Earth's magnetic field

This week, it's geomagnetism 101...
18 September 2018

Interview with 

Professor Kathy Whaler - The University of Edinburgh


"The Blue Marble" is a famous photograph of the Earth taken on December 7, 1972, by the crew of the Apollo 17 spacecraft en route to the Moon at a distance of about 29,000 kilometres (18,000 mi). It shows Africa, Antarctica, and the Arabian Peninsula.


Why is our planet magnetic? Have we always had the same magnetic field, and is it true that some animals can detect it and use it to find their way around? This week we’re going to try and find out. And with us to answer some of those questions is Kathy Whaler, from the University of Edinburgh. Kathy maps the Earth’s magnetic field, and she spoke to Chris Smith. First of all, Chris wanted to find out more about the asteroid name after her!

Kathy - When I was president of the Royal Astronomical Society, which also covers geophysics, I was awarded that at the end of my service.

Chris - What’s it called? Has it got a good name?

Kathy - It’s called Kathy Whaler. Very uninteresting I’m afraid. It sits in the asteroid belt.

Chris - An imaginative bunch these astronomers aren't they?

Good to have you with us Kathy. I’ve got a compass sitting here and when I go walking I use this to find my way around. It’s a small magnet which senses the planet’s magnetic field, responds to it, and tells me when I’m going in the right direction.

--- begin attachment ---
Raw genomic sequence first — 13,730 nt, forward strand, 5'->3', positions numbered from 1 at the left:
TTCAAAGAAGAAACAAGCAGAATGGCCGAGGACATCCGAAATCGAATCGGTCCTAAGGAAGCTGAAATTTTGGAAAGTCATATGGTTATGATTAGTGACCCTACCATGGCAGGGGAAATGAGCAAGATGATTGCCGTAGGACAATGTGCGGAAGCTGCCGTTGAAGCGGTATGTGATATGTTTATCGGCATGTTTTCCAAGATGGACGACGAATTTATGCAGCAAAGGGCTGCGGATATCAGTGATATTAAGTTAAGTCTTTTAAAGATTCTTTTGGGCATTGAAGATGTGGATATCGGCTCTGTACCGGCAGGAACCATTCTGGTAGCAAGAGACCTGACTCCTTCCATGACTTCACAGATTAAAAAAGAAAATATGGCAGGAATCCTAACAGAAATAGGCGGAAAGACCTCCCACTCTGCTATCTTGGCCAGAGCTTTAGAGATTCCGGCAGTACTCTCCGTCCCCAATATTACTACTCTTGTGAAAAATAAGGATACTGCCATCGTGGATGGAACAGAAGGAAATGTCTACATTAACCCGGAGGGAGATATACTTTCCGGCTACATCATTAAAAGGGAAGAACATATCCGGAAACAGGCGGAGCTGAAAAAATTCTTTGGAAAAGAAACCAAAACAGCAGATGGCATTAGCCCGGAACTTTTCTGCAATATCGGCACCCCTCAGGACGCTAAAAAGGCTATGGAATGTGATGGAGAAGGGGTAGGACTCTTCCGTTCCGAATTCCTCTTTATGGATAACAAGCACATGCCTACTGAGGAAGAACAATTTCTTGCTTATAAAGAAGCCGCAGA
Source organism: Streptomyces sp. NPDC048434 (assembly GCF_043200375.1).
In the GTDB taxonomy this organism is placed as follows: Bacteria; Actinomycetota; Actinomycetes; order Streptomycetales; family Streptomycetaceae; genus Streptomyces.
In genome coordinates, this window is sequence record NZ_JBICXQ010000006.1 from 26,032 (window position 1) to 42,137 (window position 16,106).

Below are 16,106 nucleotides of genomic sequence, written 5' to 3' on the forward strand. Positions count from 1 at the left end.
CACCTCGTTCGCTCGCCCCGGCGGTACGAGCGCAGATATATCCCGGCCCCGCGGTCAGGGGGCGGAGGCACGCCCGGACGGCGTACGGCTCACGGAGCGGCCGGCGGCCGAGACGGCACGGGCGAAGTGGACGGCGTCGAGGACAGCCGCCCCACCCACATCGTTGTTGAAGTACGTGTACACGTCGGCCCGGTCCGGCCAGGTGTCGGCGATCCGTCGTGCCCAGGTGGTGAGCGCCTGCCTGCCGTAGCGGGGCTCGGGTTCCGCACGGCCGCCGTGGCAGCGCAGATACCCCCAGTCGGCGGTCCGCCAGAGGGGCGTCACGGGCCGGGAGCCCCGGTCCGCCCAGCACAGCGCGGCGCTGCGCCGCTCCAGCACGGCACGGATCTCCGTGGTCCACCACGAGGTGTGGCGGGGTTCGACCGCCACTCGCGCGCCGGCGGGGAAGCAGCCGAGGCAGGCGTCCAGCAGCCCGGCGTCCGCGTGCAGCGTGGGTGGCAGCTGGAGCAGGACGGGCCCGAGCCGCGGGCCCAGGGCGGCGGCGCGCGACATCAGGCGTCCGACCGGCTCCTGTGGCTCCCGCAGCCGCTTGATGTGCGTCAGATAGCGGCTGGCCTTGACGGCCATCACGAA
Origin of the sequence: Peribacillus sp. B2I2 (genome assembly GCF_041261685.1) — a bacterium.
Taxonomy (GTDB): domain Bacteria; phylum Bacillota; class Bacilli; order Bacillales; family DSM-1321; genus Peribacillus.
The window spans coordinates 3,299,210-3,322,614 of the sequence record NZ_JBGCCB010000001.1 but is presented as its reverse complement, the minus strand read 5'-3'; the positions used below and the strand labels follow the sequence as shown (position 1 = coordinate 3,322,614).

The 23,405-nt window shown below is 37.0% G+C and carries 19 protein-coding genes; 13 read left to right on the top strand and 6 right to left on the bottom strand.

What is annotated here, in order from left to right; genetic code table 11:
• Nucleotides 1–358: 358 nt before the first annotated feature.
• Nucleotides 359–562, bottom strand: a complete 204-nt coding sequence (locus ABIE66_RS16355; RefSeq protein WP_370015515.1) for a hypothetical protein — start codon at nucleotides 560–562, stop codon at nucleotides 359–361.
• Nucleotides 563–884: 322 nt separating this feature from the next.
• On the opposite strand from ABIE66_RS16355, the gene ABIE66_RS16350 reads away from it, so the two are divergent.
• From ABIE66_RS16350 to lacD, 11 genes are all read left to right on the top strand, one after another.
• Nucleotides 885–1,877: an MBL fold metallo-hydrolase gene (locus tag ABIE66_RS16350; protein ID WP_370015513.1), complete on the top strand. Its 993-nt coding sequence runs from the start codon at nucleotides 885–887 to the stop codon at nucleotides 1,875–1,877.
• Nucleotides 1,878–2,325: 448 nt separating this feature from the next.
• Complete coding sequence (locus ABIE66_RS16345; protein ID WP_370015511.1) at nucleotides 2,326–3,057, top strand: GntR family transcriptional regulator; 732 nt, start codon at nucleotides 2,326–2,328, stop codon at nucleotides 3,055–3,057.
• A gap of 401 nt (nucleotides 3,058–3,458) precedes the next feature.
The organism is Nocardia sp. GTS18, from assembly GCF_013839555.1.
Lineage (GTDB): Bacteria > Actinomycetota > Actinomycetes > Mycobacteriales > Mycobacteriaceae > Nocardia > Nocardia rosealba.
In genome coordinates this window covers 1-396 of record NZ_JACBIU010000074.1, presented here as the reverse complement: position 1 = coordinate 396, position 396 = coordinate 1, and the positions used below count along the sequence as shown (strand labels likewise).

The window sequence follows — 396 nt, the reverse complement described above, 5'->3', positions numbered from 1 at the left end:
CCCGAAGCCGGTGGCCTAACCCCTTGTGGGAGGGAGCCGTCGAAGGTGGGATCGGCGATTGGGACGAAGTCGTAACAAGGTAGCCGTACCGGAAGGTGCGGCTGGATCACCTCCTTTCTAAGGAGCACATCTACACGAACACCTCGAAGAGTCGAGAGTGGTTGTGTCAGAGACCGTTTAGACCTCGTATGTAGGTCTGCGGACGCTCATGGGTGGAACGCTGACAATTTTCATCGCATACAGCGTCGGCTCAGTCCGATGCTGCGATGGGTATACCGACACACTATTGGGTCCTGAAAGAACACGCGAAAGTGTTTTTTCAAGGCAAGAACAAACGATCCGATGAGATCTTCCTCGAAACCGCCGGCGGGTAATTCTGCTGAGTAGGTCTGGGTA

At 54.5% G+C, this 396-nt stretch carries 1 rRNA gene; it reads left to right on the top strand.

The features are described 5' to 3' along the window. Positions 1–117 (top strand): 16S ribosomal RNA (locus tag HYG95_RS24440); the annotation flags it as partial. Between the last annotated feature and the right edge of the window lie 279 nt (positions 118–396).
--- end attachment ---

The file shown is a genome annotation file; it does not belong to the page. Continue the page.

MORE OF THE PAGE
Why has the Earth got the ability to make a magnetic field and how’s it do it?

Kathy - We all sit and walk about and drive over the Earth’s crust, which is a brittle layer 7 to 60 kilometres thick depending on where you are - thinner over the oceans. And that’s made of silicon, of rocks and beneath that it’s also another rocky layer, the mantle. Slightly different in that it’s able to creep on rather slow timescales. So that’s the top half of the Earth. And when you get about  halfway down there’s a real major change, so we go from silica dominated material to iron dominated material and the iron is where we get our magnetic field from. We get it specifically from the outer part of what we call the core, the area towards the centre of the Earth divided into a liquid outer part and a solid inner part.

Chris - Which of those two bits: the liquid outer part and the more solid inner part is responsible for making the magnetism?

Kathy - It’s the outer part because that undergoes a process we call convection. Basically it churns around and as that liquid moves then it’s able to self-generate a magnetic field.

Chris - Now given that this is going on thousands of kilometres beneath our feet, how do you, as a group of geologists, know that what you’ve told me is true?

Kathy - Well, we measure the field on different timescales by different mechanisms and that enables us to see the changes in the field, and the changes tell us that we have to have some active dynamic process that’s responsible for its generation. It’s not a residual field from when the Earth was formed, for instance or anything like that.

Chris - It has to be originating from that mobile core?

Kathy - It does.

Chris - Given that the Earth is losing heat all the time, Kathy, and cooling off, that includes the core doesn’t it? So if the core were to go solid, what would happen to our field?

Kathy - Well, if the core was to freeze out altogether then we would actually lose our magnetic field, and then we’d lose this protective shield that we’ve just been talking about that protects us from solar wind particles and things like that.

For instance, if you think about our near neighbour Mars, Mars used to have a magnetic field but it stopped being generated and, as a result, Mars lost its atmosphere.


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